Let it be known that, every once in a while, my bottomless stomach and complete lack of restraint when it comes to eating can actually be a good thing. It doesn’t happen often…but when it does, I do not hold back in the slightest.
Any time someone asks me what shopping for food is like in Japan, I inevitably end up bemoaning how expensive fruit it. Thankfully for me, however, there is one exception that I wholeheartedly love and take advantage of: the みかん (“mikan”). Clementines were always one of my favorite fruits in America, and my family would devour them by the box. In fact, I can remember instances in which my dad would peel clementines for my sisters and me, and we’d eat the fruit more quickly than he could peel them.
When I first learned that みかん were abundant and popular in Japan during winter, I didn’t really believe it. It wasn’t until I bought a sack of them for myself when I first came on a university trip in January of 2011 that I accepted the truth. Last winter, I started noticing that clementines weren’t just sold in bags of half or full dozens; they were also available in boxes of five and ten kilos.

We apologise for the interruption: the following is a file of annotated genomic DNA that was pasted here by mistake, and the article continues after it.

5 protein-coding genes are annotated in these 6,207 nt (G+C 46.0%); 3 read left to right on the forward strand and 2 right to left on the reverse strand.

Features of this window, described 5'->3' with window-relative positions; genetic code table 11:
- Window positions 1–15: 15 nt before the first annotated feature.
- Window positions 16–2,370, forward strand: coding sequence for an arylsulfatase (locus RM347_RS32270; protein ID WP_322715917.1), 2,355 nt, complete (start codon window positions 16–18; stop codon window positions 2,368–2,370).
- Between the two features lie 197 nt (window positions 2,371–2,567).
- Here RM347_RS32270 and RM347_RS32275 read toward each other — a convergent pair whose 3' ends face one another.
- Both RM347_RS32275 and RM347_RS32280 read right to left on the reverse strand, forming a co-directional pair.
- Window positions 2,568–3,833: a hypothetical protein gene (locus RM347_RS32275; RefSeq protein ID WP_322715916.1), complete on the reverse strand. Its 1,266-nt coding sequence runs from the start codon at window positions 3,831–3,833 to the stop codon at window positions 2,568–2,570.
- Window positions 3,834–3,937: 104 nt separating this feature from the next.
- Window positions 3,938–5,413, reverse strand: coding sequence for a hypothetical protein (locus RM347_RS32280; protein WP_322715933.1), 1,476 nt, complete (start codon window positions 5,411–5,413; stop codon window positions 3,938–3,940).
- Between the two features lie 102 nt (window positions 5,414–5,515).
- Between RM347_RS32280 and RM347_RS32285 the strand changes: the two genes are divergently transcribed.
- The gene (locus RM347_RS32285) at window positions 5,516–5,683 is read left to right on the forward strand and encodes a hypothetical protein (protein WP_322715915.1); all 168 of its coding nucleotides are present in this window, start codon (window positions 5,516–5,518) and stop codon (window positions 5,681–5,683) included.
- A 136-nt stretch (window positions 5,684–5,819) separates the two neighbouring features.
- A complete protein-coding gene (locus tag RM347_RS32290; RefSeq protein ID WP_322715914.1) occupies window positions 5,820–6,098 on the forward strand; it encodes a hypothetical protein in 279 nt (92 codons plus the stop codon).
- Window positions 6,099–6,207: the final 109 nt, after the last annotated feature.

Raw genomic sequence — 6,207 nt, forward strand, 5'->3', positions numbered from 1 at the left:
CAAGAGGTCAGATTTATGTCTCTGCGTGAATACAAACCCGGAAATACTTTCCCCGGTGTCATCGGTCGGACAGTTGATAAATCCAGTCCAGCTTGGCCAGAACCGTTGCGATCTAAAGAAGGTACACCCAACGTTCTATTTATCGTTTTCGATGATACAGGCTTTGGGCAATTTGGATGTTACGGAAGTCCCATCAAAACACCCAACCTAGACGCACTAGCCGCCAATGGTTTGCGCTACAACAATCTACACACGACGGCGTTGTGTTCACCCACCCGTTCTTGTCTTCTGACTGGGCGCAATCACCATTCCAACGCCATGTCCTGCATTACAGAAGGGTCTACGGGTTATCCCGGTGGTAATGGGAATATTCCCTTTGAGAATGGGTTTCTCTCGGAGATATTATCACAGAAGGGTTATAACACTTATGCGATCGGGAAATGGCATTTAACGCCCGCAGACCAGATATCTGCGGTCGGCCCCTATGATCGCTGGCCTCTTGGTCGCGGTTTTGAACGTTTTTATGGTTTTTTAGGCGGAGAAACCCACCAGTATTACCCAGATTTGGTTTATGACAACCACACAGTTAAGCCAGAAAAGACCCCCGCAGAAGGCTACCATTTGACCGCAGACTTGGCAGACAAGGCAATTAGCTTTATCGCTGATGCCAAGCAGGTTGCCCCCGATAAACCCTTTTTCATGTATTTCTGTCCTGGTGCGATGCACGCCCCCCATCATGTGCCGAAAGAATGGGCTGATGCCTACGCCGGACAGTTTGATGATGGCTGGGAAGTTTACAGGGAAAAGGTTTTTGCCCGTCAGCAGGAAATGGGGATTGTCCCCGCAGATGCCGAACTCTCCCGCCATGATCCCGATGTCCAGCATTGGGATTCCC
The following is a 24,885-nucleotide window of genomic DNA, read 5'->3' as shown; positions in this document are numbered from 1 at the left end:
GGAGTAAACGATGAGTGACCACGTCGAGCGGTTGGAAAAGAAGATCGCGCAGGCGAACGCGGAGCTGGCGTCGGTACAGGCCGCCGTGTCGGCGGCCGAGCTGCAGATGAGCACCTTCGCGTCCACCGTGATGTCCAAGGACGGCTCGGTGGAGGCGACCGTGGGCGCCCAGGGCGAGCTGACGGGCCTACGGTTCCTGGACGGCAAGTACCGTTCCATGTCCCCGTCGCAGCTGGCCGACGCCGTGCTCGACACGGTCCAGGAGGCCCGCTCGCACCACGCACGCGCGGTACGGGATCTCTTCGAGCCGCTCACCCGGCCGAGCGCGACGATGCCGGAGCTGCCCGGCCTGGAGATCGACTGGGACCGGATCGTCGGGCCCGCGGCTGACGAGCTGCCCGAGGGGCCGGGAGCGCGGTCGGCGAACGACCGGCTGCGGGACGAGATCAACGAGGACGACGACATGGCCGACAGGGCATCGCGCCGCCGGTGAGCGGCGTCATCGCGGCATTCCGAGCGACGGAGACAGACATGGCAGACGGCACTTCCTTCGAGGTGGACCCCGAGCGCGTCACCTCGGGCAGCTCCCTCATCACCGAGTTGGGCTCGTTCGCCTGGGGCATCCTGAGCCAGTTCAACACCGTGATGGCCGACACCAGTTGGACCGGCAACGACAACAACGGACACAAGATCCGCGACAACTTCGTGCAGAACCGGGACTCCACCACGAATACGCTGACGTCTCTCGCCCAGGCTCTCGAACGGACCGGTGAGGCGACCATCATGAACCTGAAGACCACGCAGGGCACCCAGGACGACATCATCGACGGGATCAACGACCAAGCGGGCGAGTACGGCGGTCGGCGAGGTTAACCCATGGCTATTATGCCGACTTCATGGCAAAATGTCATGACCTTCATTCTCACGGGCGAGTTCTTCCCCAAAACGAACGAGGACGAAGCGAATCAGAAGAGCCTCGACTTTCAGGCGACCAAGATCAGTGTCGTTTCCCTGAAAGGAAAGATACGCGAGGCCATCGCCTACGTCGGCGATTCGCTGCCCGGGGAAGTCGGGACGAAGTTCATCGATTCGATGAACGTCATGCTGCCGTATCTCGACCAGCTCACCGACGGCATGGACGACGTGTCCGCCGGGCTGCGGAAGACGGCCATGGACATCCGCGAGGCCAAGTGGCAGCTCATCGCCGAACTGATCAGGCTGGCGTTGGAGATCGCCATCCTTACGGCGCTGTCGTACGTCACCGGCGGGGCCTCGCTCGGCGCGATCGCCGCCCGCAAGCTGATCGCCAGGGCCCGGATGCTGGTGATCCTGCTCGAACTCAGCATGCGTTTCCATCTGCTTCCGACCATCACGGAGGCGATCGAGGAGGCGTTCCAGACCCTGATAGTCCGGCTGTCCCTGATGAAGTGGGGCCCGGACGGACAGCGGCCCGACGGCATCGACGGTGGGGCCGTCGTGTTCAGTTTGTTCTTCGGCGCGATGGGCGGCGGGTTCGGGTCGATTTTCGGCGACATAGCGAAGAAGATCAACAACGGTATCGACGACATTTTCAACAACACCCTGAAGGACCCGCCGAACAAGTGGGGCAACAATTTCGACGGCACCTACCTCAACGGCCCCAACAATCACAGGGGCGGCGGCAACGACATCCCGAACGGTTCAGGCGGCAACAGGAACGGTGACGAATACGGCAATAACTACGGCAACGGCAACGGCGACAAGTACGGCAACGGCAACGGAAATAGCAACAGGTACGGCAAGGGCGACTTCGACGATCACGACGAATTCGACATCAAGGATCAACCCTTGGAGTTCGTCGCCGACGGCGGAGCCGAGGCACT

And I grabbed that bull by the horns and didn’t let go until the boxes sadly were no longer offered in my local grocery store. All told, I ate roughly 35 kilograms, or 77 pounds, of clementines last winter. That’s basically a well-fed child. I ate an eight-year-old’s worth of みかん. And yes, I am very proud of this fact. (My students, on the other hand, find my above-average consumption hilarious at best and more than a bit insane at worst.)
I’m also convinced that I had superhuman amounts of vitamin C flowing through my veins, and that it was the reason that I didn’t get a cold until mid-March, when clementines largely disappeared from the store. Coincidence? I think not.
This year, though, I’m dead set on upping the ante to a full fifty kilos, or about 110 pounds, of みかん consumed during winter. Yes, this is an actual goal, and I will be sorely disappointed in myself if I don’t succeed. I’ve been going at it for about a week and a half, and I’ve already worked my way through about fifteen pounds. At about ten pounds a week, it’ll be a piece of cake. My immune system is already flexing its muscles and motioning for any brave flu strains to take their best shot.
Plus, there’s another plus to eating so many: my apartment now has a steady stream of mikan candles. Cut the fruit in half, peel off the skin, cut a hole in the top, pour a bit of olive oil on the bottom pith for a makeshift wick, light the thing, and voilá! Instant candle that makes your apartment smell like a little slice of citrus heaven.
See? Having a mikan addiction can have a few upsides!